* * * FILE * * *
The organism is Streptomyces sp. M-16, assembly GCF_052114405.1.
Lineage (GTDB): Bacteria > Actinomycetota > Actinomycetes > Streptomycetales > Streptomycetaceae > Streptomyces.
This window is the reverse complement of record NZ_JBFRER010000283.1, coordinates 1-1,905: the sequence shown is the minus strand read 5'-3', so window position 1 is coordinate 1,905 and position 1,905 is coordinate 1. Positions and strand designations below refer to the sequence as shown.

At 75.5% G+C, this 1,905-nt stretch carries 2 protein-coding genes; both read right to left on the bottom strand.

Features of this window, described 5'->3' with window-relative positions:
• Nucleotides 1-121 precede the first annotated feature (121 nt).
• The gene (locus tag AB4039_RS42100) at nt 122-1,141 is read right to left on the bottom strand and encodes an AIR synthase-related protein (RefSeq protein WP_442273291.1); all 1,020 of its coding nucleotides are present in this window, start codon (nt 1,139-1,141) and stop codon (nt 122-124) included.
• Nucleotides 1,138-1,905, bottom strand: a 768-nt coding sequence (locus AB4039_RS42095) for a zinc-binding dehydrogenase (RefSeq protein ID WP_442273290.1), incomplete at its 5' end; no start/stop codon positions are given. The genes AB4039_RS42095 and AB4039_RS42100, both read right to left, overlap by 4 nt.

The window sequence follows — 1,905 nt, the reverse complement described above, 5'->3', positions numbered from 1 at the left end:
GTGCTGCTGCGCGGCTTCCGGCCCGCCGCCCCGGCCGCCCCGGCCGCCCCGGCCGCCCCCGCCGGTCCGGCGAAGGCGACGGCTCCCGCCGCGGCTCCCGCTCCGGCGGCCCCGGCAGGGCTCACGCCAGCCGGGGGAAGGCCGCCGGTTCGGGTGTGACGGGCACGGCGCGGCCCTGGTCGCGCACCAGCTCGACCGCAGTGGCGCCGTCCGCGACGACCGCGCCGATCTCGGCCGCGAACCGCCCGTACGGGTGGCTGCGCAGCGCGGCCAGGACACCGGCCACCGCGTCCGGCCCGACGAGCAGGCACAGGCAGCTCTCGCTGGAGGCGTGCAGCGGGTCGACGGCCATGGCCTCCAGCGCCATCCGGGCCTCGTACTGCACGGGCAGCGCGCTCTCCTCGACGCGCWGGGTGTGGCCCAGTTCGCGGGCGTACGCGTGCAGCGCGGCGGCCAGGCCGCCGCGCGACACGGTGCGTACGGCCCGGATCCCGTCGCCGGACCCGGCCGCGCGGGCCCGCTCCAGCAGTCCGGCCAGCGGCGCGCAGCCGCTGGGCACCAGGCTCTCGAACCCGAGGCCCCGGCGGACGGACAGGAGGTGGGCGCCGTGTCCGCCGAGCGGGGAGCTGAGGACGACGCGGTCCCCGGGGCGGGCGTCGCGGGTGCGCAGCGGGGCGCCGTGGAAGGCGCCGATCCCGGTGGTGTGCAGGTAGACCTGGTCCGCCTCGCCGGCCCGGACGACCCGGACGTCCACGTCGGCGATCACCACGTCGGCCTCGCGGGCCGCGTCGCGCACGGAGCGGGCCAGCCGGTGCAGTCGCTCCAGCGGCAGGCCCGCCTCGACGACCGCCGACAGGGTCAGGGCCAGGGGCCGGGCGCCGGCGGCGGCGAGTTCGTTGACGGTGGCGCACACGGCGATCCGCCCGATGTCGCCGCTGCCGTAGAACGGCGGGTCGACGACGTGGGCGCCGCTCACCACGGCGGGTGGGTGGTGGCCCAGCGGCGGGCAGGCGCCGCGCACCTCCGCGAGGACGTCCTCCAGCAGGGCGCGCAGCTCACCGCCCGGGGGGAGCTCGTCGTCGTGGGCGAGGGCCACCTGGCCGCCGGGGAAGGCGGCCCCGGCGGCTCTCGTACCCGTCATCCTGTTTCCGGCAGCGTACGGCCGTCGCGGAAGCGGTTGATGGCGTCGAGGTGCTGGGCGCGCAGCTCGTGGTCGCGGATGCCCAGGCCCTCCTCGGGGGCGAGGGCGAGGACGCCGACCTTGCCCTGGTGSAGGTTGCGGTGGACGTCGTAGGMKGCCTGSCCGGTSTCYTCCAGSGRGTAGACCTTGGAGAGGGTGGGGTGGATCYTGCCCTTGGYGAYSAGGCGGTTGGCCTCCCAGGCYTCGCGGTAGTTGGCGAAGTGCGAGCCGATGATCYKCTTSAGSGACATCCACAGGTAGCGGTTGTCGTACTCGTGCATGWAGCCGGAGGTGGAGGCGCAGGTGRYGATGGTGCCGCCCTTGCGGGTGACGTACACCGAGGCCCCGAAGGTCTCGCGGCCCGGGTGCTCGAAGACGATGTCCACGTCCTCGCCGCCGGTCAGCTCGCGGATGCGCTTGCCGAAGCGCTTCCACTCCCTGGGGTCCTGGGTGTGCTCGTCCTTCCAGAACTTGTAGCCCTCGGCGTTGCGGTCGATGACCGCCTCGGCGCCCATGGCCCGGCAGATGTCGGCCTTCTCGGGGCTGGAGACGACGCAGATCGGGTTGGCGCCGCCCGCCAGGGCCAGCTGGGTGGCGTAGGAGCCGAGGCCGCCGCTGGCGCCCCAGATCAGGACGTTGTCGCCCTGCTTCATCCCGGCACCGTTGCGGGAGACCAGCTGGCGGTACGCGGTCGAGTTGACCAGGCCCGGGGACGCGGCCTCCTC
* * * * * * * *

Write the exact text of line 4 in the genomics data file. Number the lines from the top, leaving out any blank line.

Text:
At 75.5% G+C, this 1,905-nt stretch carries 2 protein-coding genes; both read right to left on the bottom strand.